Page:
Gloomy Canadian retail data shows recession biting
By David Ljunggren
OTTAWA (Reuters) - Canadian retail sales dropped by 2.4 percent in November from October, the steepest decline in nearly 11 years, and analysts said they expected worse to come as the recession starts to bite harder.
The November decline easily exceeded the 1.5 percent fall expected by market analysts and was the largest since the 4.5 percent plunge recorded in January 1998, when much of Eastern Canada was hit by an ice storm.
The value of sales at gasoline stations plummeted by 14.9 percent from October, reflecting lower prices. Sales at new car dealers fell 3.4 percent.
Excluding the automotive sector, which includes sales of new and used cars and parts as well as sales at gasoline stations, retail sales in November were flat. Overall retail sales in volume terms fell 0.6 percent from October.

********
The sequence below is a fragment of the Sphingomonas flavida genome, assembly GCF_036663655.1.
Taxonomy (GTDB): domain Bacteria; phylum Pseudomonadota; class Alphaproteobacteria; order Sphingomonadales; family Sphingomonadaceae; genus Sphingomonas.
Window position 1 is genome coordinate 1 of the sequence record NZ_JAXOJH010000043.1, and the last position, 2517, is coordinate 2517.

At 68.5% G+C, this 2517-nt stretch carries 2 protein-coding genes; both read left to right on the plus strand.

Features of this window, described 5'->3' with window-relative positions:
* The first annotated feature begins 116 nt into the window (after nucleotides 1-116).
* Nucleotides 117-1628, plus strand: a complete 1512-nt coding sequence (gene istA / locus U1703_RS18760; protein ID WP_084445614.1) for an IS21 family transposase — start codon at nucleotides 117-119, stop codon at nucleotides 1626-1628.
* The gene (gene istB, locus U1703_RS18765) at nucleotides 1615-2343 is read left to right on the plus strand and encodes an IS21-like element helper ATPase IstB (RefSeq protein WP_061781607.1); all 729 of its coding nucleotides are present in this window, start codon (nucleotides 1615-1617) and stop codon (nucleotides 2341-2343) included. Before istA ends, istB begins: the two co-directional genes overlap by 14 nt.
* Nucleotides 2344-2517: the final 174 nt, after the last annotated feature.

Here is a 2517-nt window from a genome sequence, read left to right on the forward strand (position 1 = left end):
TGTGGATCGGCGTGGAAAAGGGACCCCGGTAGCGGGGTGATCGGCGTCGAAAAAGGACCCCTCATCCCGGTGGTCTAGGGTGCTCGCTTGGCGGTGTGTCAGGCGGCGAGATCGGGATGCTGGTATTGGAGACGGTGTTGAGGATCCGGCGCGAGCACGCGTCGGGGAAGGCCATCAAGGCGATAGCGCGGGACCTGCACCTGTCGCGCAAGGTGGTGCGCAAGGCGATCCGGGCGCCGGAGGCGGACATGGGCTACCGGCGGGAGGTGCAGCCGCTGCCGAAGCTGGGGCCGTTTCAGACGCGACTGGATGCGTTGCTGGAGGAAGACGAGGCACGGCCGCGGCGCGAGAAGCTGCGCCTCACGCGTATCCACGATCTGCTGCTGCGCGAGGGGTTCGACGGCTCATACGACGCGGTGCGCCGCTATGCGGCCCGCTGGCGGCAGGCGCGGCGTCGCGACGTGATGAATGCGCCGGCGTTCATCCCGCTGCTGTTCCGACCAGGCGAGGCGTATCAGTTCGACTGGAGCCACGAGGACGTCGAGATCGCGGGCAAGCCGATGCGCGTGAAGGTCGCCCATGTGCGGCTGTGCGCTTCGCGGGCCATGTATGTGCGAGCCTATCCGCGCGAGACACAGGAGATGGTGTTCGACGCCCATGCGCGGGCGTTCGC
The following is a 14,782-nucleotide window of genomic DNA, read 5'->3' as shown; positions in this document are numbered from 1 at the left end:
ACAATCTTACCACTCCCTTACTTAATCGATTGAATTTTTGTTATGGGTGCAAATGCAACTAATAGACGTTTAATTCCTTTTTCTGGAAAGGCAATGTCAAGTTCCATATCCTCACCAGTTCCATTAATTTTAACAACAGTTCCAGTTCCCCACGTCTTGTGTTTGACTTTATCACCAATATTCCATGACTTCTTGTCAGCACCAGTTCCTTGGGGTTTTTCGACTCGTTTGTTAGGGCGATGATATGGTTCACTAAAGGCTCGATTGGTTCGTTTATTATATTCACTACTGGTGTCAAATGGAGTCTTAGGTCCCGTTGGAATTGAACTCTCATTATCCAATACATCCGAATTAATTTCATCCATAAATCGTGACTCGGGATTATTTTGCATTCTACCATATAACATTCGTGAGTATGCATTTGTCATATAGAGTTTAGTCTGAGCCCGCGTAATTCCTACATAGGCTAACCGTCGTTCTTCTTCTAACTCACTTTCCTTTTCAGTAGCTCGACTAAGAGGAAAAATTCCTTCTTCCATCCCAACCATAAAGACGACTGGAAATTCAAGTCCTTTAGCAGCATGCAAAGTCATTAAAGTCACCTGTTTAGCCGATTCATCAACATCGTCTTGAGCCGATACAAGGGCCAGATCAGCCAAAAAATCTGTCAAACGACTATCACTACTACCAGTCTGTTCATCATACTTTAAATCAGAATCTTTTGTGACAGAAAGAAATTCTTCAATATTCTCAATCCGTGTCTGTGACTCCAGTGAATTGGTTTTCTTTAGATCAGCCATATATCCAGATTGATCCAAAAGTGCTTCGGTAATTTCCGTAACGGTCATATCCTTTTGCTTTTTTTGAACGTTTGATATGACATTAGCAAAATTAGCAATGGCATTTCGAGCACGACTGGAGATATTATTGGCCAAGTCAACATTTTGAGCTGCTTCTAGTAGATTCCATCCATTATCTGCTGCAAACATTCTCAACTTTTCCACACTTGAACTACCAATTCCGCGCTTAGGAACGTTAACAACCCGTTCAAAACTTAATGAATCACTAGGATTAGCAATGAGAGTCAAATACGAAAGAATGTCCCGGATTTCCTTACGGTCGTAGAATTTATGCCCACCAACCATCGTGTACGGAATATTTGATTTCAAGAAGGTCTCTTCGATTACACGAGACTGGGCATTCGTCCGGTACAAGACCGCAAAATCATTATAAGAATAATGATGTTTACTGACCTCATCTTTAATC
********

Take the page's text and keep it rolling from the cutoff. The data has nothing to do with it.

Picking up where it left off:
"The slide in Canadian retail sales is expected to deepen in coming months, undercut by further job losses, wealth destruction and sagging consumer confidence," said Doug Porter of BMO Capital Markets Economics.
"Canadian consumers are certainly holding up better than their U.S. counterparts, but they are not indestructible."
Earlier this week, Statscan reported that the value of manufacturing shipments dropped by a record 6.4 percent in November from October.
"This report adds to this week's string of dour data out of Canada and suggests that the recession is now entrenched," said Charmaine Buskas, an economics strategist at TD Securities. Continued...